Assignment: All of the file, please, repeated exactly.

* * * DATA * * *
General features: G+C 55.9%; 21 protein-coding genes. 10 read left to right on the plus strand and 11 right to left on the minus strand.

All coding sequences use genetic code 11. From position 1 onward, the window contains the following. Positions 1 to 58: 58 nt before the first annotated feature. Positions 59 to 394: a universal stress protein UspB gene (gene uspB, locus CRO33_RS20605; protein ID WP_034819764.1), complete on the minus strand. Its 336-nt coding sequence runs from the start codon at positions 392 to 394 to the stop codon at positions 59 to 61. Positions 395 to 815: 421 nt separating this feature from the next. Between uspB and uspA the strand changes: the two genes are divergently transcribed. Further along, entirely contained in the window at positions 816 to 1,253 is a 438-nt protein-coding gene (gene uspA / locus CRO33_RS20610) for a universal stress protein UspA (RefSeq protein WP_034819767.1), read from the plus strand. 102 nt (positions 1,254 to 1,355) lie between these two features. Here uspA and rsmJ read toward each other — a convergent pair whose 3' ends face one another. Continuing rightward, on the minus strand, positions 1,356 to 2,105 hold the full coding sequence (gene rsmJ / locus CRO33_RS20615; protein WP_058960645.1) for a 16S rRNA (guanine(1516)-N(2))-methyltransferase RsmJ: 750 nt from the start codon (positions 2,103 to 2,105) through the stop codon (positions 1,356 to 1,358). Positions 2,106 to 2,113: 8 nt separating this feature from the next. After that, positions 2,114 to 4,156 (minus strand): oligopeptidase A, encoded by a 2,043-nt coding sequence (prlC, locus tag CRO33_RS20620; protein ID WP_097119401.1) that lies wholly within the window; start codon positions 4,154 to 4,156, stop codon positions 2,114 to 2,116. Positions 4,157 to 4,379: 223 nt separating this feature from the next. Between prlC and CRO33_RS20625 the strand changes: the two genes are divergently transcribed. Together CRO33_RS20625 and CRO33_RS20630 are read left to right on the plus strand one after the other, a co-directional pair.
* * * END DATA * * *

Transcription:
General features: G+C 55.9%; 21 protein-coding genes. 10 read left to right on the plus strand and 11 right to left on the minus strand.

All coding sequences use genetic code 11. From position 1 onward, the window contains the following. Positions 1 to 58: 58 nt before the first annotated feature. Positions 59 to 394: a universal stress protein UspB gene (gene uspB, locus CRO33_RS20605; protein ID WP_034819764.1), complete on the minus strand. Its 336-nt coding sequence runs from the start codon at positions 392 to 394 to the stop codon at positions 59 to 61. Positions 395 to 815: 421 nt separating this feature from the next. Between uspB and uspA the strand changes: the two genes are divergently transcribed. Further along, entirely contained in the window at positions 816 to 1,253 is a 438-nt protein-coding gene (gene uspA / locus CRO33_RS20610) for a universal stress protein UspA (RefSeq protein WP_034819767.1), read from the plus strand. 102 nt (positions 1,254 to 1,355) lie between these two features. Here uspA and rsmJ read toward each other — a convergent pair whose 3' ends face one another. Continuing rightward, on the minus strand, positions 1,356 to 2,105 hold the full coding sequence (gene rsmJ / locus CRO33_RS20615; protein WP_058960645.1) for a 16S rRNA (guanine(1516)-N(2))-methyltransferase RsmJ: 750 nt from the start codon (positions 2,103 to 2,105) through the stop codon (positions 1,356 to 1,358). Positions 2,106 to 2,113: 8 nt separating this feature from the next. After that, positions 2,114 to 4,156 (minus strand): oligopeptidase A, encoded by a 2,043-nt coding sequence (prlC, locus tag CRO33_RS20620; protein ID WP_097119401.1) that lies wholly within the window; start codon positions 4,154 to 4,156, stop codon positions 2,114 to 2,116. Positions 4,157 to 4,379: 223 nt separating this feature from the next. Between prlC and CRO33_RS20625 the strand changes: the two genes are divergently transcribed. Together CRO33_RS20625 and CRO33_RS20630 are read left to right on the plus strand one after the other, a co-directional pair.